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The Hiding Place (Young Reader’s Edition)

Posted On May 6, 2015

, The Hiding Place (Young Reader’s Edition), Servants of Grace, Servants of Grace The story of Corrie Ten Boom as related in her classic book The Hiding Place is one of those must-read books. I was excited to receive an updated version of this book that is geared towards the young reader. Having a 13-year-old daughter in our home, I am quite confident this condensed version will connect young minds with this timeless true life tale of faith, tragedy, and hope.

While the regular version of The Hiding Place is not a tremendously hard read, providing a version that young people can enjoy and read through in a reasonably short amount of time is an excellent move on the part of the publisher. Quite frankly, I wish more publishers would take this same approach and condense more classic works for youth to enjoy.

The story of Corrie Ten Boom is a heart-wrenching tale. Risking their lives to save Jews from the hands of the Nazi regime, the Ten Boom family is betrayed and Corrie is tossed into a concentration camp for daring to stand up against the Nazi atrocity. This is an important book even today. It speaks of the need to stand up in the face of evil, even if it means putting your own life in jeopardy. It speaks quite frankly of doing what is right even when all those around you are not.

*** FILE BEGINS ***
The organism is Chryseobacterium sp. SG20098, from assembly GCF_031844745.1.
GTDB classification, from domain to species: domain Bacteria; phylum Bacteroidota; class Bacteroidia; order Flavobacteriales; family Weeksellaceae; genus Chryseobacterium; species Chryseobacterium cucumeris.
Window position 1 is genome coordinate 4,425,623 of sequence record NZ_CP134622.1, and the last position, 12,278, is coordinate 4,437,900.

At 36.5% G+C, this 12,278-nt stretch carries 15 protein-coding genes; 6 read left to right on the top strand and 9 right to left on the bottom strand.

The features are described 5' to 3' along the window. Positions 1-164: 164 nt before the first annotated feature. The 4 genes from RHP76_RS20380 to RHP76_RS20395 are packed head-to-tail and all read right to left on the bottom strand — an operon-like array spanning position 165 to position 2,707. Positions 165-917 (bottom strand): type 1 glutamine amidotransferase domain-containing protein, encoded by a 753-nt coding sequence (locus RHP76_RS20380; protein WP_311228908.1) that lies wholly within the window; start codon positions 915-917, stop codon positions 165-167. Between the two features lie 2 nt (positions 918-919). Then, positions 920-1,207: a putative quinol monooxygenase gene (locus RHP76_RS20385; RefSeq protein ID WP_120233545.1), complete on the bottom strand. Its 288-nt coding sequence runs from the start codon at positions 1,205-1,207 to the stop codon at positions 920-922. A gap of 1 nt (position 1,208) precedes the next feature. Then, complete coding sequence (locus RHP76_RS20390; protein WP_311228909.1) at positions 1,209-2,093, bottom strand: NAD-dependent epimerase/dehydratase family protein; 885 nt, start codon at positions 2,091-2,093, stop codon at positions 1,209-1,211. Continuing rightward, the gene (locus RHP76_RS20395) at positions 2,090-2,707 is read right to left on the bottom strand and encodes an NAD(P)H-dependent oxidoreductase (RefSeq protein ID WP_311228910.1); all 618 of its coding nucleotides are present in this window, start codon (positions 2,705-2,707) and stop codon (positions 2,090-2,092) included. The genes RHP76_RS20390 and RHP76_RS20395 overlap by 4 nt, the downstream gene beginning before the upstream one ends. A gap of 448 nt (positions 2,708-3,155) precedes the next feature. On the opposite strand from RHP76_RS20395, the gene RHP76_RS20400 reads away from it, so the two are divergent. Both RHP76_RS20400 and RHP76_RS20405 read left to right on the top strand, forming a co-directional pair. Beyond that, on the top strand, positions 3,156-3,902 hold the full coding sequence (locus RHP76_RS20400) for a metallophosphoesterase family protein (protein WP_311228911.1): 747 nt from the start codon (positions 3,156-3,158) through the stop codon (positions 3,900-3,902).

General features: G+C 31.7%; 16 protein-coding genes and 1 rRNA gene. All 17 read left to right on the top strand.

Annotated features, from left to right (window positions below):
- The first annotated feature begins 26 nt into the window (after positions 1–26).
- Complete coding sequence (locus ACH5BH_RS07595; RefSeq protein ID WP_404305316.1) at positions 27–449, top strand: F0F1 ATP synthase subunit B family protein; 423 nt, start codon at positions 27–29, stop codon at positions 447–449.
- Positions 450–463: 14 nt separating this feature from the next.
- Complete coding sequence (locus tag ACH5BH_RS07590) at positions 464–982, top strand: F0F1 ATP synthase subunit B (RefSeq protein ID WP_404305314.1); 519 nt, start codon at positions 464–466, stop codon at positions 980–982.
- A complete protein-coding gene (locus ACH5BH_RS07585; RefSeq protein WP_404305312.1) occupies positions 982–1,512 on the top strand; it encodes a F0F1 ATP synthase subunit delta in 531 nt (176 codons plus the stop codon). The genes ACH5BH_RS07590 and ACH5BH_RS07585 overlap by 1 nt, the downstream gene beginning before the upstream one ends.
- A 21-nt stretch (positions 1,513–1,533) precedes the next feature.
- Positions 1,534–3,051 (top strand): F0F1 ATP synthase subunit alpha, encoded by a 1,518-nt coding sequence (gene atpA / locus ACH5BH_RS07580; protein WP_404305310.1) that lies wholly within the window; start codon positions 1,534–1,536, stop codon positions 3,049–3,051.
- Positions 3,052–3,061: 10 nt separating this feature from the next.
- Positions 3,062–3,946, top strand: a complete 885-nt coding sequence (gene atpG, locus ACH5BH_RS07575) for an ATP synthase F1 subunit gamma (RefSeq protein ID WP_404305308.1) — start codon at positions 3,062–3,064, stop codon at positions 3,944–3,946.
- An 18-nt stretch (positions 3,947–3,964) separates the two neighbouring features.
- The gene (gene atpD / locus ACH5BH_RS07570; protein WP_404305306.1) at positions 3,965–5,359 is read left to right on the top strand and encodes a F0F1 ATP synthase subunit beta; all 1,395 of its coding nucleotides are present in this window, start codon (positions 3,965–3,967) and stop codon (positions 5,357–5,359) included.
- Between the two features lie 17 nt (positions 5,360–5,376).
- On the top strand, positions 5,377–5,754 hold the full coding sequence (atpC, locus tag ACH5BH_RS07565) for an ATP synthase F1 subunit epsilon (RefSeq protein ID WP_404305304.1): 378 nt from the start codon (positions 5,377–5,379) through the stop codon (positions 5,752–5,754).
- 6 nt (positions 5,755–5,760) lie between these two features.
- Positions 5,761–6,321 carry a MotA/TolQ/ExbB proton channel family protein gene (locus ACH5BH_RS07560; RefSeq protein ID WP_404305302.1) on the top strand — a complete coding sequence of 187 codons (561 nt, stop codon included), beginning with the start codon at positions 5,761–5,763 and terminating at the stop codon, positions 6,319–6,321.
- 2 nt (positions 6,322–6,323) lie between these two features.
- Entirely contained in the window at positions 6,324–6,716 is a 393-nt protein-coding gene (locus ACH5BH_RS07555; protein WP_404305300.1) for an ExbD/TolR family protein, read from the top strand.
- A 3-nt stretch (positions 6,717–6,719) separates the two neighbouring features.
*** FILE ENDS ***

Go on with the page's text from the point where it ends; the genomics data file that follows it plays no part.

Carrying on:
Throughout this version, there are well-done black and white drawings that will provide the young mind with a bit of a picture of what was taking place. While some may not view such pictures as important to the overall story, for younger readers, it helps break up the chapters into more manageable sections, essentially giving them something to shoot for goal wise as they are reading. Kids often have shorter attention spans than adults (well sometimes) so short chapters with interspersed picture breaks is a great approach and will keep the young reader connected to the overall story.

Furthermore, as a homeschool parent, this is a tool we will use when we get to this section of world history. The Hiding Place puts a needed personal connection for the reader to this period of history, making what took place more than just facts and figures in a history book. Understanding from the perspective of someone who endured the horror of the Nazi concentration camp is a vital teaching tool. When the time arises, I plan to use this book as part of our teaching strategy as we homeschool our daughter.

I highly recommend this book for parents to read with their children, especially in relation to discussions about the Nazis or persecution in general. In the United States, we are somewhat insulated from such things and The Hiding Place is a needed and sobering reminder of the horror of man’s inhumanity to their fellow man.

This book is available for purchase from Chosen Books by clicking here.

I received this book for free from Chosen Books for this review. I was not required to write a positive review. The opinions I have expressed are my own. I am disclosing this in accordance with the Federal Trade Commission’s 16 CFR, Part 255: “Guides Concerning the Use of Endorsements and Testimonials in Advertising.”

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